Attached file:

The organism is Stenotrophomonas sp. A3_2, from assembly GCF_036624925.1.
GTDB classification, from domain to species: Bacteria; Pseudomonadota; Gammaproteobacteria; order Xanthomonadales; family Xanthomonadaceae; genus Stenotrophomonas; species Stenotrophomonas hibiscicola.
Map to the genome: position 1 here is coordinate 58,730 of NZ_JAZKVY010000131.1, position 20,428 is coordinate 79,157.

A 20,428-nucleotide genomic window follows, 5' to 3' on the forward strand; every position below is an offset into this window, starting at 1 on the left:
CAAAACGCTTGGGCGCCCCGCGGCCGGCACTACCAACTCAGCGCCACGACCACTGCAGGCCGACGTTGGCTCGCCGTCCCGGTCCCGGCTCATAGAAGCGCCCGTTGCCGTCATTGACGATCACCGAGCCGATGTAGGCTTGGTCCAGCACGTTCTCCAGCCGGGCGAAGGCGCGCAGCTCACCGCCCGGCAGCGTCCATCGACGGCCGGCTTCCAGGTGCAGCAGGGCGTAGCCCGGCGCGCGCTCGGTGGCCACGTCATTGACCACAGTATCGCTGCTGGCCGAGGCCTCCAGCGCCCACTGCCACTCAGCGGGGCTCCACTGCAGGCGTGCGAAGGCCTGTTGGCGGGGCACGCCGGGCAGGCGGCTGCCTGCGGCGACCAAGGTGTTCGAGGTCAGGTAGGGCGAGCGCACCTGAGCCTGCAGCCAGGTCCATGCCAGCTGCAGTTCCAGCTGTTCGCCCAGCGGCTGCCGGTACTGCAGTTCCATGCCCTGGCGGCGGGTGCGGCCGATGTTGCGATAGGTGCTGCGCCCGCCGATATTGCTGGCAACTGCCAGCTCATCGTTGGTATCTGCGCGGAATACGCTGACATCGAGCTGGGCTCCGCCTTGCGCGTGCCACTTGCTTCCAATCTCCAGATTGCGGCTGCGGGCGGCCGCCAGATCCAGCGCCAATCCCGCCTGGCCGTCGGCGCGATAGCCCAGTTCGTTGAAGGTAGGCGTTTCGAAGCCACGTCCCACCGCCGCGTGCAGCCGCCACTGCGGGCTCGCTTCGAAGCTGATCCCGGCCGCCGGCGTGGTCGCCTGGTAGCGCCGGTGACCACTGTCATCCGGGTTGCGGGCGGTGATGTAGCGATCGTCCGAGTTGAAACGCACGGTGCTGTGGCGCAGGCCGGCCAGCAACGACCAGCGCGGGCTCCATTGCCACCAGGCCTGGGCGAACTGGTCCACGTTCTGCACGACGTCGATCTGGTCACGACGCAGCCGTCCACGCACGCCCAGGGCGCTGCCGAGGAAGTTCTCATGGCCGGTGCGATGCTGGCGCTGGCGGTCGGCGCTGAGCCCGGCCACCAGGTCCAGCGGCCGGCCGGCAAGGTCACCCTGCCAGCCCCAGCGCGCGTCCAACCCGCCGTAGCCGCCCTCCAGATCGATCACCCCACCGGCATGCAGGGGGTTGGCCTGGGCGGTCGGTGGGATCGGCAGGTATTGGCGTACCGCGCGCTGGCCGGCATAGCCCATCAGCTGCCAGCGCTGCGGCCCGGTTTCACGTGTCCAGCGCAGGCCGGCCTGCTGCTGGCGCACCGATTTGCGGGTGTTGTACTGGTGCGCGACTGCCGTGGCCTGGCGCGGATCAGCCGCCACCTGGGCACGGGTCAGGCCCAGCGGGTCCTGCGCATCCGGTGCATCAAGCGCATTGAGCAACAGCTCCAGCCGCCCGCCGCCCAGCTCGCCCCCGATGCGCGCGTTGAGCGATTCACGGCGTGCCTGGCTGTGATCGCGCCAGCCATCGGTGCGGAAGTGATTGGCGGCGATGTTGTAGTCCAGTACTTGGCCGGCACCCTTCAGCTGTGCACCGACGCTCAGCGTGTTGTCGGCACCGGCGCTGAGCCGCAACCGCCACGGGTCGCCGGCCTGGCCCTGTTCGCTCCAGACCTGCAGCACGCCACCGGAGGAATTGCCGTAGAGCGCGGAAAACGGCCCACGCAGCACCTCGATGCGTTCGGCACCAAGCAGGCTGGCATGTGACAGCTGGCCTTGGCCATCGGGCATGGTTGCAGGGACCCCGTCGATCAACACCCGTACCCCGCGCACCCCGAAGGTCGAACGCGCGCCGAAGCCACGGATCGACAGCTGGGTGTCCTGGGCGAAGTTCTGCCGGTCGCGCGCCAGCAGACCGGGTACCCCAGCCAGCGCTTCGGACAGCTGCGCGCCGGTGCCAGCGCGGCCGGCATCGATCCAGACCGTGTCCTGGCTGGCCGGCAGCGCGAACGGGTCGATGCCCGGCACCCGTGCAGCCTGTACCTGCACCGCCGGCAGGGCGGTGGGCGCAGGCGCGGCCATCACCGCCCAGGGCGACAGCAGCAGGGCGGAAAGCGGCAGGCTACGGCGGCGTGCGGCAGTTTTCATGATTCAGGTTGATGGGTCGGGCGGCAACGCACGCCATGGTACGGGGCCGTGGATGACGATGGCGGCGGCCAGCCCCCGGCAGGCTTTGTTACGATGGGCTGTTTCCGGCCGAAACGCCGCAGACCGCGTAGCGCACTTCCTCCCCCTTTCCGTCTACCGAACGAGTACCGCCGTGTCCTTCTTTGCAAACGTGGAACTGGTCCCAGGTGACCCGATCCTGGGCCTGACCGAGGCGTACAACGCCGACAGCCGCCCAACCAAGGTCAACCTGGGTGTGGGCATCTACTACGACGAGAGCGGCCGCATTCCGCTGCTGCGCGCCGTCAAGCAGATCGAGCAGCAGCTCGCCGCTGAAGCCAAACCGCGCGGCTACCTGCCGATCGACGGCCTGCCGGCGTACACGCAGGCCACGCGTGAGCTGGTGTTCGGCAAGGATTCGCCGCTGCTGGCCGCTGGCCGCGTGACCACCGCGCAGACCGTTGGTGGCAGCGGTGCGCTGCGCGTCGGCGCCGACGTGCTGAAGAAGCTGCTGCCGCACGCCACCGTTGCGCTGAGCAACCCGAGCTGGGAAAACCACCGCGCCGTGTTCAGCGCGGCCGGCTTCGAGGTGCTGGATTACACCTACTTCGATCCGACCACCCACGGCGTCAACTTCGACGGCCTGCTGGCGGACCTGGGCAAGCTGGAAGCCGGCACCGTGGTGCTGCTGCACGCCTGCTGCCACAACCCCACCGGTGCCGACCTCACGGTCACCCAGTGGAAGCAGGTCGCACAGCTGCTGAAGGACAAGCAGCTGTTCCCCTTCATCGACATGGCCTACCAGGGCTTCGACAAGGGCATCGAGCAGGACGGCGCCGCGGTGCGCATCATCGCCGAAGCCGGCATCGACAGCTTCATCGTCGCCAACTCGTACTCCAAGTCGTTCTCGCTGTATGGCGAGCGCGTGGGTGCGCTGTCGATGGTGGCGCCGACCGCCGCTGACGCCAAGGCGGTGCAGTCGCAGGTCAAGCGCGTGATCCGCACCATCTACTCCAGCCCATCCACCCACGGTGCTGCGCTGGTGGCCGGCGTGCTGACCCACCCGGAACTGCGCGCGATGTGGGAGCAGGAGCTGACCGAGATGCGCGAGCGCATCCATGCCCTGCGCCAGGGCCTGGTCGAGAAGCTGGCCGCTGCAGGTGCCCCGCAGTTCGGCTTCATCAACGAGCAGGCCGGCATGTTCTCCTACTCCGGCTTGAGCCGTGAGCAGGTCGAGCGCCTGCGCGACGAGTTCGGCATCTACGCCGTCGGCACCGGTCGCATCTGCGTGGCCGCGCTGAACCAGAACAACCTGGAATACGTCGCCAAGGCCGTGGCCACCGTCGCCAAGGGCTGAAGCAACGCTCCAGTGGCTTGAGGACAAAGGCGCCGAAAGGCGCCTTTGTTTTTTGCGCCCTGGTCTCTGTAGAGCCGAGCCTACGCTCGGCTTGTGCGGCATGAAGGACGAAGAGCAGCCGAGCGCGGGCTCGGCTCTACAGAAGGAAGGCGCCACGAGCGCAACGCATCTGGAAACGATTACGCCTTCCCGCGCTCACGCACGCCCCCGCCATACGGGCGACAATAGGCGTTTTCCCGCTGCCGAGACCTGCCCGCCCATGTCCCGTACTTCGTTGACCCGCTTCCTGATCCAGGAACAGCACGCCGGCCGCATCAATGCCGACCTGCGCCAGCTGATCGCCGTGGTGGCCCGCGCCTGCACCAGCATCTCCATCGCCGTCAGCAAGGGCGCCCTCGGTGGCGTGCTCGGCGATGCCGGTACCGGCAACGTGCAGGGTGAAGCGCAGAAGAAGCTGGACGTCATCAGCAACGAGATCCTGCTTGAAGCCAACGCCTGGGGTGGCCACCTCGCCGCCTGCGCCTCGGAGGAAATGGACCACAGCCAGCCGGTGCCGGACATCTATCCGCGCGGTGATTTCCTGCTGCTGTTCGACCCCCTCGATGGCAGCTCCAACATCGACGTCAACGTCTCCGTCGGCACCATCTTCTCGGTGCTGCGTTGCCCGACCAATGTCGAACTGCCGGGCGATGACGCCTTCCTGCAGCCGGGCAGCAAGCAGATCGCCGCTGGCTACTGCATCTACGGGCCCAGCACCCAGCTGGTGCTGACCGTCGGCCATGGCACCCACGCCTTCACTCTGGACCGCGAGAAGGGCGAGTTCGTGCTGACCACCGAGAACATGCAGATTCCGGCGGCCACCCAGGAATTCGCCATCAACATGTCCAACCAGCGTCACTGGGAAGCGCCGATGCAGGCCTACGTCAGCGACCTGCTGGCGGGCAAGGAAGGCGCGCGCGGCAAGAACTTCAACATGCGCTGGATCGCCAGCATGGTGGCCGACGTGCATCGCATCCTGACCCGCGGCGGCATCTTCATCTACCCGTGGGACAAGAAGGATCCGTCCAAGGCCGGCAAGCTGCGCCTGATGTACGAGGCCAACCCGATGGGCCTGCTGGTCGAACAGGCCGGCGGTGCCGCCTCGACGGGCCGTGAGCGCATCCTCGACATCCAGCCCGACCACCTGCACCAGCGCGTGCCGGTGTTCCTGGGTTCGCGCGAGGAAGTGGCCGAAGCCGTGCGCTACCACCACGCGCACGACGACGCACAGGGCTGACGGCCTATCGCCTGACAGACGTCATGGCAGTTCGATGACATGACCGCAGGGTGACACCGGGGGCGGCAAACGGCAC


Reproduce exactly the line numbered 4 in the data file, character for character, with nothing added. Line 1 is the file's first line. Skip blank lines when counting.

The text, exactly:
A 20,428-nucleotide genomic window follows, 5' to 3' on the forward strand; every position below is an offset into this window, starting at 1 on the left: